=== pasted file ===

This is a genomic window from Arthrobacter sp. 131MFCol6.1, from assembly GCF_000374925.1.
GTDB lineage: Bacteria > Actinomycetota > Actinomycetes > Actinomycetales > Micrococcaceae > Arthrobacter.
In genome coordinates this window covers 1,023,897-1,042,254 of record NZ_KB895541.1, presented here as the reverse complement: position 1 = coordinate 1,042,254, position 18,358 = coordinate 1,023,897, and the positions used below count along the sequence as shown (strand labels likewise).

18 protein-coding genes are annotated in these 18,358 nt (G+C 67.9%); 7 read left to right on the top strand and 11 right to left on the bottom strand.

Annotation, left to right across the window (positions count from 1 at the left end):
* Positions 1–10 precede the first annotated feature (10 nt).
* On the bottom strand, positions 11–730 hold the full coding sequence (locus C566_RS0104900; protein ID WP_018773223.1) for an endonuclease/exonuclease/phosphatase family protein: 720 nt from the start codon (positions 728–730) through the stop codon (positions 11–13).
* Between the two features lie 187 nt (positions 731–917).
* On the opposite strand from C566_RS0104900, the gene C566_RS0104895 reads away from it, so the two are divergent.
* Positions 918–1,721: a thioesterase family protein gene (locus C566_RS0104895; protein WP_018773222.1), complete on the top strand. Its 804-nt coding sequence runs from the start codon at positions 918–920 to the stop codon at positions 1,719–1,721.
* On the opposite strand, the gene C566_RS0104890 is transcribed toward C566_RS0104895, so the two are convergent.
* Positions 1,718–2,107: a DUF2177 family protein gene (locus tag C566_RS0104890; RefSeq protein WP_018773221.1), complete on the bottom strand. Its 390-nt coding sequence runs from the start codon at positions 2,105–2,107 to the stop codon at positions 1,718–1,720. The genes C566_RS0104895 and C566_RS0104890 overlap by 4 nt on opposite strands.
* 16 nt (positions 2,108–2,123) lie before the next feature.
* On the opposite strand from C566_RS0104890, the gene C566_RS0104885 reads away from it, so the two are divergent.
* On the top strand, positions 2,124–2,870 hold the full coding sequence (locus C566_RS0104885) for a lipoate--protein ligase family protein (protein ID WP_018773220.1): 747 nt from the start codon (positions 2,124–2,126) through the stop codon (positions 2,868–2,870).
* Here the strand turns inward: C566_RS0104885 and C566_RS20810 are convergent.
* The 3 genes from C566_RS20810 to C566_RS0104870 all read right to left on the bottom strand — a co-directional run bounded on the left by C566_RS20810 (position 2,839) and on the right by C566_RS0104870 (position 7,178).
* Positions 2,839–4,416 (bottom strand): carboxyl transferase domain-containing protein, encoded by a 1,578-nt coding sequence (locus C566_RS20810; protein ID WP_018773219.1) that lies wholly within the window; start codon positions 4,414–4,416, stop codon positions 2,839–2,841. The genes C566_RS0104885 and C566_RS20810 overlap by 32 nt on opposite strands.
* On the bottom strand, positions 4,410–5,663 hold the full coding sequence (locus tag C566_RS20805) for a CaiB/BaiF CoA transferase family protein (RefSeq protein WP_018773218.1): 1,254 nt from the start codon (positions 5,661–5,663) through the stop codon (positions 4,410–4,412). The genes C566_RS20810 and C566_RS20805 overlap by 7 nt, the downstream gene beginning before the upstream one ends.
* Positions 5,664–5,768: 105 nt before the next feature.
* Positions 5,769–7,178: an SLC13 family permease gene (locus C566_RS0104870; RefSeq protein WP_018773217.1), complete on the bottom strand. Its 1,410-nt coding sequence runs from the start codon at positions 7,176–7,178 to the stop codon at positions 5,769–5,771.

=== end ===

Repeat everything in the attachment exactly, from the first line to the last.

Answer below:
This is a genomic window from Arthrobacter sp. 131MFCol6.1, from assembly GCF_000374925.1.
GTDB lineage: Bacteria > Actinomycetota > Actinomycetes > Actinomycetales > Micrococcaceae > Arthrobacter.
In genome coordinates this window covers 1,023,897-1,042,254 of record NZ_KB895541.1, presented here as the reverse complement: position 1 = coordinate 1,042,254, position 18,358 = coordinate 1,023,897, and the positions used below count along the sequence as shown (strand labels likewise).

18 protein-coding genes are annotated in these 18,358 nt (G+C 67.9%); 7 read left to right on the top strand and 11 right to left on the bottom strand.

Annotation, left to right across the window (positions count from 1 at the left end):
* Positions 1–10 precede the first annotated feature (10 nt).
* On the bottom strand, positions 11–730 hold the full coding sequence (locus C566_RS0104900; protein ID WP_018773223.1) for an endonuclease/exonuclease/phosphatase family protein: 720 nt from the start codon (positions 728–730) through the stop codon (positions 11–13).
* Between the two features lie 187 nt (positions 731–917).
* On the opposite strand from C566_RS0104900, the gene C566_RS0104895 reads away from it, so the two are divergent.
* Positions 918–1,721: a thioesterase family protein gene (locus C566_RS0104895; protein WP_018773222.1), complete on the top strand. Its 804-nt coding sequence runs from the start codon at positions 918–920 to the stop codon at positions 1,719–1,721.
* On the opposite strand, the gene C566_RS0104890 is transcribed toward C566_RS0104895, so the two are convergent.
* Positions 1,718–2,107: a DUF2177 family protein gene (locus tag C566_RS0104890; RefSeq protein WP_018773221.1), complete on the bottom strand. Its 390-nt coding sequence runs from the start codon at positions 2,105–2,107 to the stop codon at positions 1,718–1,720. The genes C566_RS0104895 and C566_RS0104890 overlap by 4 nt on opposite strands.
* 16 nt (positions 2,108–2,123) lie before the next feature.
* On the opposite strand from C566_RS0104890, the gene C566_RS0104885 reads away from it, so the two are divergent.
* On the top strand, positions 2,124–2,870 hold the full coding sequence (locus C566_RS0104885) for a lipoate--protein ligase family protein (protein ID WP_018773220.1): 747 nt from the start codon (positions 2,124–2,126) through the stop codon (positions 2,868–2,870).
* Here the strand turns inward: C566_RS0104885 and C566_RS20810 are convergent.
* The 3 genes from C566_RS20810 to C566_RS0104870 all read right to left on the bottom strand — a co-directional run bounded on the left by C566_RS20810 (position 2,839) and on the right by C566_RS0104870 (position 7,178).
* Positions 2,839–4,416 (bottom strand): carboxyl transferase domain-containing protein, encoded by a 1,578-nt coding sequence (locus C566_RS20810; protein ID WP_018773219.1) that lies wholly within the window; start codon positions 4,414–4,416, stop codon positions 2,839–2,841. The genes C566_RS0104885 and C566_RS20810 overlap by 32 nt on opposite strands.
* On the bottom strand, positions 4,410–5,663 hold the full coding sequence (locus tag C566_RS20805) for a CaiB/BaiF CoA transferase family protein (RefSeq protein WP_018773218.1): 1,254 nt from the start codon (positions 5,661–5,663) through the stop codon (positions 4,410–4,412). The genes C566_RS20810 and C566_RS20805 overlap by 7 nt, the downstream gene beginning before the upstream one ends.
* Positions 5,664–5,768: 105 nt before the next feature.
* Positions 5,769–7,178: an SLC13 family permease gene (locus C566_RS0104870; RefSeq protein WP_018773217.1), complete on the bottom strand. Its 1,410-nt coding sequence runs from the start codon at positions 7,176–7,178 to the stop codon at positions 5,769–5,771.